NO FURLOUGH FOR DRINKING WATER
January 8 2019, 18 days into the longest government shutdown in American history. Although city and state budgets have not been affected by the shutdown, most federal programs have stopped due to the shutdown.
Essential services are the only federal government programs open at this point. Rural Water Association of Utah’s Northern Circuit Rider Jake Wood was called into action by Jeff Schnars, General Manager for South Duchesne culinary water system.
Jeff called for some assistance regarding two separate water leaks in their system. The leaks were located near the booster station at the bottom of the system. This posed a unique problem as South Duchesne’s water system purchases water from a nearby system. Only one source feeds the roughly 168 customers on the system. Because the booster station is at the bottom of the system and needs to overcome 310 psi in order to get water flowing uphill, it takes much longer to fill the distribution system and tanks.
Jeff turned the supply line off the day before to help alleviate some of the pressure so repairs could be made. A local contractor was also called in to provide equipment to excavate the leak. A large excavator was needed for this repair due to the water main being buried 10 feet underground.
The following morning Jeff and Jake met at the area of the leak to discuss a plan to repair the main. Throughout the process of excavation, several customers called the Division of Drinking Water to report loss of service. Those calls were followed up by the Division of Drinking Water’s Emergency Response coordinator Ryan Dearing. Ryan and Jake had spoken prior to excavation and maintained contact throughout the repair process.
After the repairs were made the booster pumps were turned on to start filling the systems main lines. During this time Jake advised Jeff to begin flushing hydrants throughout the system. This would not only help flush the lines but remove trapped air from the system. The two discussed a sampling plan to confirm the presence or absence of any bacteria that may have entered the system during the time the system had lost pressure. Part of that plan consisted of taking a minimum of 5 bacteriological samples throughout the distribution system and following up with a minimum of 5 more the following day. A boil advisory was also issued to all customers to ensure their safety until the first round of bacteriological sample results became available.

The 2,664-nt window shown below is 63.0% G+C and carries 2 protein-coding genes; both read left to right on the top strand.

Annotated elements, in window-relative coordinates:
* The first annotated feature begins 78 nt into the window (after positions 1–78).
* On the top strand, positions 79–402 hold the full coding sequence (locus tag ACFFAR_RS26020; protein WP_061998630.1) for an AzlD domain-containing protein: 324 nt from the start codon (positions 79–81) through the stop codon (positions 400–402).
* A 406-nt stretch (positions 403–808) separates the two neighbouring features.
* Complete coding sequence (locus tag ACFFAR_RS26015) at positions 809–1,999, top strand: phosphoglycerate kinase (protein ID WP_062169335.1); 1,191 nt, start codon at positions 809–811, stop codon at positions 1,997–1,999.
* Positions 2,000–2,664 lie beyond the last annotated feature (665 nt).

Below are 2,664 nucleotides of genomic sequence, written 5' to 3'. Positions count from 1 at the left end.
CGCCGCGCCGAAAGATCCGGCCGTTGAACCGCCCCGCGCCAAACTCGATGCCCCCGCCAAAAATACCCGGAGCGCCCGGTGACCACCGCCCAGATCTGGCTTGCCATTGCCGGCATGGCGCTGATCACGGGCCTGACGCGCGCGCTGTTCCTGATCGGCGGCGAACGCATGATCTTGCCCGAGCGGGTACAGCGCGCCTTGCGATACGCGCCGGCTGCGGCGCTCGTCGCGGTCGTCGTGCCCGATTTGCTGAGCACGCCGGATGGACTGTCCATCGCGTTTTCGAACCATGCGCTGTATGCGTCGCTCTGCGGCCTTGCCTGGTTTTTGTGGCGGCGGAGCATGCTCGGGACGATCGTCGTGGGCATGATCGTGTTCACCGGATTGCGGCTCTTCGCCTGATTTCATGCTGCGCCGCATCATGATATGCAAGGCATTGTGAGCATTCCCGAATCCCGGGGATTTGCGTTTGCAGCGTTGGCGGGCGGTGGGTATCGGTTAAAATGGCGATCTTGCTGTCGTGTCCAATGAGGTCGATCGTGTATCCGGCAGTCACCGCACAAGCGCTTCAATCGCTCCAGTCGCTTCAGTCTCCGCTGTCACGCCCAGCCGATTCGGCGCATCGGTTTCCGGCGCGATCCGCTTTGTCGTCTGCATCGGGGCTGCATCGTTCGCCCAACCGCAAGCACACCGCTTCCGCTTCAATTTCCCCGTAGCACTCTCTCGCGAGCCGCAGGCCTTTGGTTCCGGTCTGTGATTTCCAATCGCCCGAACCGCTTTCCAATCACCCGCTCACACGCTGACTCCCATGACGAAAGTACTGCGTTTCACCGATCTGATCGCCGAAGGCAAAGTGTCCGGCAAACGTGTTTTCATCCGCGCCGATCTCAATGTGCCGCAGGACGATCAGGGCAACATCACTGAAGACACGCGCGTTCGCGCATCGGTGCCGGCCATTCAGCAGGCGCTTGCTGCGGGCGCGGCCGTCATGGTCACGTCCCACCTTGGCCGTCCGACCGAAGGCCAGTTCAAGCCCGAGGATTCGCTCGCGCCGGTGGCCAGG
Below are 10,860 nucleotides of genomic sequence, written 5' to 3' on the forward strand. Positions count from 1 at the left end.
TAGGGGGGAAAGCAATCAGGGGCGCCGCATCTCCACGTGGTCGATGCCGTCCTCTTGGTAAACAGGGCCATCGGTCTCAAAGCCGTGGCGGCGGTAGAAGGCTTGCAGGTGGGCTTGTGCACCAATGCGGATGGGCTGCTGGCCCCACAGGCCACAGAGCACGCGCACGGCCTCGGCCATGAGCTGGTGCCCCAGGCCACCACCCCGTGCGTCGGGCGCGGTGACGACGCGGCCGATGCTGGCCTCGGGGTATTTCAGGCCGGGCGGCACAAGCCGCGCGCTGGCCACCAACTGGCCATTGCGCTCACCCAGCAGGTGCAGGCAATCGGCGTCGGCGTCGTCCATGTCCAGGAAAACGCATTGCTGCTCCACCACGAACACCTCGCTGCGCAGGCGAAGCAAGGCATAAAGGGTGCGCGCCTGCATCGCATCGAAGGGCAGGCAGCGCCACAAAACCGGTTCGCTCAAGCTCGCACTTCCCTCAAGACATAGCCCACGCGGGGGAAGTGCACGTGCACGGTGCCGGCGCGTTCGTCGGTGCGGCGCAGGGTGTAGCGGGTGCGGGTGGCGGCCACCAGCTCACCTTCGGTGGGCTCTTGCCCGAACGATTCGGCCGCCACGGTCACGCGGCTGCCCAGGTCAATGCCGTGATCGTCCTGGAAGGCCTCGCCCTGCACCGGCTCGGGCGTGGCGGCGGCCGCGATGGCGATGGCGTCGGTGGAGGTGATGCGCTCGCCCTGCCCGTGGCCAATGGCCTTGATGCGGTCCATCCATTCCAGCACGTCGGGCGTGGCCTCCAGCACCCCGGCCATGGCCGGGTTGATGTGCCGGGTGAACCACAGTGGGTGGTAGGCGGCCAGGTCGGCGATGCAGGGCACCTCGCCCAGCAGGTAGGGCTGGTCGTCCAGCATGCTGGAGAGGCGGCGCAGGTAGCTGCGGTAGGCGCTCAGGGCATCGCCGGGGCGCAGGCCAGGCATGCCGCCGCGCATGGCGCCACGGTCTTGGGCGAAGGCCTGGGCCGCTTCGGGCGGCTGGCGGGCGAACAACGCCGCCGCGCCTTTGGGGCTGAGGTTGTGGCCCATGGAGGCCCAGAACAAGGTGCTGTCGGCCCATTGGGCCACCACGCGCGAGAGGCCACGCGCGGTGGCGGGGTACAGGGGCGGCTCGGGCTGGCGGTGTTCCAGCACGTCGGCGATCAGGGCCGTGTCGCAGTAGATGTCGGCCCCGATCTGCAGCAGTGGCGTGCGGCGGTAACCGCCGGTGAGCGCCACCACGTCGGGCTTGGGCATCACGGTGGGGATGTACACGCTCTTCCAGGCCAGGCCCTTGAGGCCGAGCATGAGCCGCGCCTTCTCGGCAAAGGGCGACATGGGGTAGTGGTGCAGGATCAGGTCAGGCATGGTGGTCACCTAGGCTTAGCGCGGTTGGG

Although the systems main source was off for two days, it likely felt much longer for the employees of South Duchesne. This created a big task; contacting all the customers to inform them of the interruption of service. South Duchesne employees went above and beyond by putting out bottled water to those who requested it, lining up equipment to repair the line, and tracking the chlorine residual for each tanker load of potable water delivered to the system during the line shutdown.
When a community water system calls for help, the Rural Water Association of Utah is ready and willing to send staff to assist regardless of the difficulty of the task ahead. Their qualified staff are just a phone call away to advise or assist under any circumstance.